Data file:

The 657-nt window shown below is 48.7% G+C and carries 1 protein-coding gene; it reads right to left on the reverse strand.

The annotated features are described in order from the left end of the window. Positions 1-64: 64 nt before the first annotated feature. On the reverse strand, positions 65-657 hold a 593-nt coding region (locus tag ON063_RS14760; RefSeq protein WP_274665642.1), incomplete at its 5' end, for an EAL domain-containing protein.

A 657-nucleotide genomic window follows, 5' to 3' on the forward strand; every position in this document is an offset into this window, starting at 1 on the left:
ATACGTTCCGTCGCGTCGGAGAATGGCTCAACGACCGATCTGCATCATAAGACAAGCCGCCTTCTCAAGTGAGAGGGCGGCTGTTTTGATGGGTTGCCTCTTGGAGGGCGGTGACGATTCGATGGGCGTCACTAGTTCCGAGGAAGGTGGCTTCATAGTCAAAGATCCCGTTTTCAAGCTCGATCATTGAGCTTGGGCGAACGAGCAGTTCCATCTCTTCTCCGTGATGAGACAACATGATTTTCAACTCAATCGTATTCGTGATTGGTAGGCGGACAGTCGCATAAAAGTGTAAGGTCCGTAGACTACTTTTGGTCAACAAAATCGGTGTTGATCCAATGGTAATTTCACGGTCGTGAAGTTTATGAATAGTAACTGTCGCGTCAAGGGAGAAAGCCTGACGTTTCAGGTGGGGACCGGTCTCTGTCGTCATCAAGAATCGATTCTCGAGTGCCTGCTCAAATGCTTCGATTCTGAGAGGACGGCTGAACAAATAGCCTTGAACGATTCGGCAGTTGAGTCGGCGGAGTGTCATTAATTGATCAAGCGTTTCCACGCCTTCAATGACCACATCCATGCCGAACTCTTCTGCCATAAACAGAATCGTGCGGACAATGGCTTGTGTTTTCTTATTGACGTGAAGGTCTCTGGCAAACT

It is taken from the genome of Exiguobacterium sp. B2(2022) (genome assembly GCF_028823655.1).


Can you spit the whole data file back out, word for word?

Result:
The 657-nt window shown below is 48.7% G+C and carries 1 protein-coding gene; it reads right to left on the reverse strand.

The annotated features are described in order from the left end of the window. Positions 1-64: 64 nt before the first annotated feature. On the reverse strand, positions 65-657 hold a 593-nt coding region (locus tag ON063_RS14760; RefSeq protein WP_274665642.1), incomplete at its 5' end, for an EAL domain-containing protein.

A 657-nucleotide genomic window follows, 5' to 3' on the forward strand; every position in this document is an offset into this window, starting at 1 on the left:
ATACGTTCCGTCGCGTCGGAGAATGGCTCAACGACCGATCTGCATCATAAGACAAGCCGCCTTCTCAAGTGAGAGGGCGGCTGTTTTGATGGGTTGCCTCTTGGAGGGCGGTGACGATTCGATGGGCGTCACTAGTTCCGAGGAAGGTGGCTTCATAGTCAAAGATCCCGTTTTCAAGCTCGATCATTGAGCTTGGGCGAACGAGCAGTTCCATCTCTTCTCCGTGATGAGACAACATGATTTTCAACTCAATCGTATTCGTGATTGGTAGGCGGACAGTCGCATAAAAGTGTAAGGTCCGTAGACTACTTTTGGTCAACAAAATCGGTGTTGATCCAATGGTAATTTCACGGTCGTGAAGTTTATGAATAGTAACTGTCGCGTCAAGGGAGAAAGCCTGACGTTTCAGGTGGGGACCGGTCTCTGTCGTCATCAAGAATCGATTCTCGAGTGCCTGCTCAAATGCTTCGATTCTGAGAGGACGGCTGAACAAATAGCCTTGAACGATTCGGCAGTTGAGTCGGCGGAGTGTCATTAATTGATCAAGCGTTTCCACGCCTTCAATGACCACATCCATGCCGAACTCTTCTGCCATAAACAGAATCGTGCGGACAATGGCTTGTGTTTTCTTATTGACGTGAAGGTCTCTGGCAAACT

It is taken from the genome of Exiguobacterium sp. B2(2022) (genome assembly GCF_028823655.1).